My mother and I visited the Winterthur Museum in Delaware. Here are a few more pictures from the Downton Abbey Costume Exhibit ...
... including the famous bell system.
Love Cora's attitude!
From the Winterthur website (link),
Almost 60 years ago, collector and horticulturist Henry Francis du Pont (1880–1969) opened his childhood home, Winterthur, to the public. Today, Winterthur (pronounced “winter-tour”) is the premier museum of American decorative arts, with an unparalleled collection of nearly 90,000 objects made or used in America between about 1640 and 1860. The collection is displayed in the magnificent 175-room house, much as it was when the du Pont family lived here, as well as in permanent and changing exhibition galleries.
Winterthur is set amidst a 1,000-acre preserve of rolling meadows and woodlands. Designed by du Pont, its 60-acre naturalistic garden is among America’s best, with magnificent specimen plantings and massed displays of color. Graduate programs and a preeminent research library make Winterthur an important center for the study of American art and culture.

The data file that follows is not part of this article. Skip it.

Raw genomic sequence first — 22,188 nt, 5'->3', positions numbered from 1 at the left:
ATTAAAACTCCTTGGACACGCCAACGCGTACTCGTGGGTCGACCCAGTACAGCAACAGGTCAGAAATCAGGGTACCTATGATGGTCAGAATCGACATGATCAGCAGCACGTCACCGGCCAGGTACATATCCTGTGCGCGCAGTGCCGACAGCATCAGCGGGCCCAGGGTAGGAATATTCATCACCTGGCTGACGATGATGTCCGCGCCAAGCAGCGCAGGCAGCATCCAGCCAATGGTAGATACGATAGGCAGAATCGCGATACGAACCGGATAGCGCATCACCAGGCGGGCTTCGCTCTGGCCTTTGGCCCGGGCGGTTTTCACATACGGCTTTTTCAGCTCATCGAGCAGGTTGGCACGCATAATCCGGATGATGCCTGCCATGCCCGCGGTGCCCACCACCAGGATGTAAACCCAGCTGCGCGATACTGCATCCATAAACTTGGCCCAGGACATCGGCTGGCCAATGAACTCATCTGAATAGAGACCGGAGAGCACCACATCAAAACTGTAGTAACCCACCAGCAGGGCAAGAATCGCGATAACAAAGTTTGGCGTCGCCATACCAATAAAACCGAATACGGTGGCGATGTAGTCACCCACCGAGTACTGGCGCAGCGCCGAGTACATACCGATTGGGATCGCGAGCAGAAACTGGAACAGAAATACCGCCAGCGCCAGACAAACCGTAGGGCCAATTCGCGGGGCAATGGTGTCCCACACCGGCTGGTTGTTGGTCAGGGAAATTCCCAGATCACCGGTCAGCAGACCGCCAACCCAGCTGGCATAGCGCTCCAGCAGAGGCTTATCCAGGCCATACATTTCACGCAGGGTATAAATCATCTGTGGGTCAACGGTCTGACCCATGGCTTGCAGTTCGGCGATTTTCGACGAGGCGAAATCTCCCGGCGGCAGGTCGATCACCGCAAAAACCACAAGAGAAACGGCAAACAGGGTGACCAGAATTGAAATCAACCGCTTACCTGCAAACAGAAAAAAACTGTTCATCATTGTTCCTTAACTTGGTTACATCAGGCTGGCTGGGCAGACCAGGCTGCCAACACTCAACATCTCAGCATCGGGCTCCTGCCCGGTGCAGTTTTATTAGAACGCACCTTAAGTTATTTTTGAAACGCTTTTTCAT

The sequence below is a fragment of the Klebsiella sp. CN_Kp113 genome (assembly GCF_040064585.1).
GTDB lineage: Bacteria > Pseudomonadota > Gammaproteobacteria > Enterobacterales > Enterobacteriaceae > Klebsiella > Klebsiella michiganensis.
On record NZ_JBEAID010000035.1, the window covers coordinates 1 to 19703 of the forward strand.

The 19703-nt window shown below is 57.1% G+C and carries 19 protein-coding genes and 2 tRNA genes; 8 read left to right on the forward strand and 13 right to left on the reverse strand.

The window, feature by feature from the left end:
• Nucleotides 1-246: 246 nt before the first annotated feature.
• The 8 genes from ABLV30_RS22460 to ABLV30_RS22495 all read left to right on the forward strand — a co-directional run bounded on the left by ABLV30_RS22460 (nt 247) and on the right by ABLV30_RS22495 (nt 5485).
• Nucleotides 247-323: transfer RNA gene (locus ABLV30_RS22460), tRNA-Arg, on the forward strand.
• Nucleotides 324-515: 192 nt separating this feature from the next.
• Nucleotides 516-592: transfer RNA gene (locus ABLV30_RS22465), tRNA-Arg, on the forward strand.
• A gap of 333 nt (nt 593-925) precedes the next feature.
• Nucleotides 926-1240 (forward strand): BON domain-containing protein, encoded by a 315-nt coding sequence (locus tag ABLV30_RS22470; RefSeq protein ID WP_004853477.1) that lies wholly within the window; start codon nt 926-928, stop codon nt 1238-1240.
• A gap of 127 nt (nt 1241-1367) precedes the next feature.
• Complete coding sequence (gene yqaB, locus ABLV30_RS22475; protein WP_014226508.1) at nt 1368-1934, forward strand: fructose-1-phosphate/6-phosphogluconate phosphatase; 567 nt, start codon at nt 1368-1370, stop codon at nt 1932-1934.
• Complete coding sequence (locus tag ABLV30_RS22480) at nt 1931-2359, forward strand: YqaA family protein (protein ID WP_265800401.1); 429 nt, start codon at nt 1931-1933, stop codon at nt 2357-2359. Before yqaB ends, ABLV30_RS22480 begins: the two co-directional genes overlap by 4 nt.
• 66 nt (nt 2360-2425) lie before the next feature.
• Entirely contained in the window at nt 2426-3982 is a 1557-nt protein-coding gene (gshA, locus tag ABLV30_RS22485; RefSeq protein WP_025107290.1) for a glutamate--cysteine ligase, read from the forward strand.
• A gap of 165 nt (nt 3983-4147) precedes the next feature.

We entered the family home to view the Yuletide decorations and fabulous antiques.
I want a chair like this for my gloves and purse!
Here's the servants' breakfast room. Notice the bakelite radio (light colored) on the buffet.
The dining room was filled with Americana ...
... including six tankards made by Paul Revere.
Guests retired to the Chinese room for after dinner music. Du Pont found rare Chinese wallpaper in Paris, still rolled up, and brought it back to Winterthur.
The wallpaper was exquisite ...
... along with the floral arrangements to represent Du Pont's horticulture skills.
Do you have any floral arranges (live or dried) in your home? One randomly selected commenter from this week's blogs wins a book choice from my convention stash. Comments are open through Saturday, January 3, 10 pm in Baltimore. I'll post the winner on Sunday, January 4, at SOS Aloha.
Kim in Baltimore
Aloha Spirit in Charm City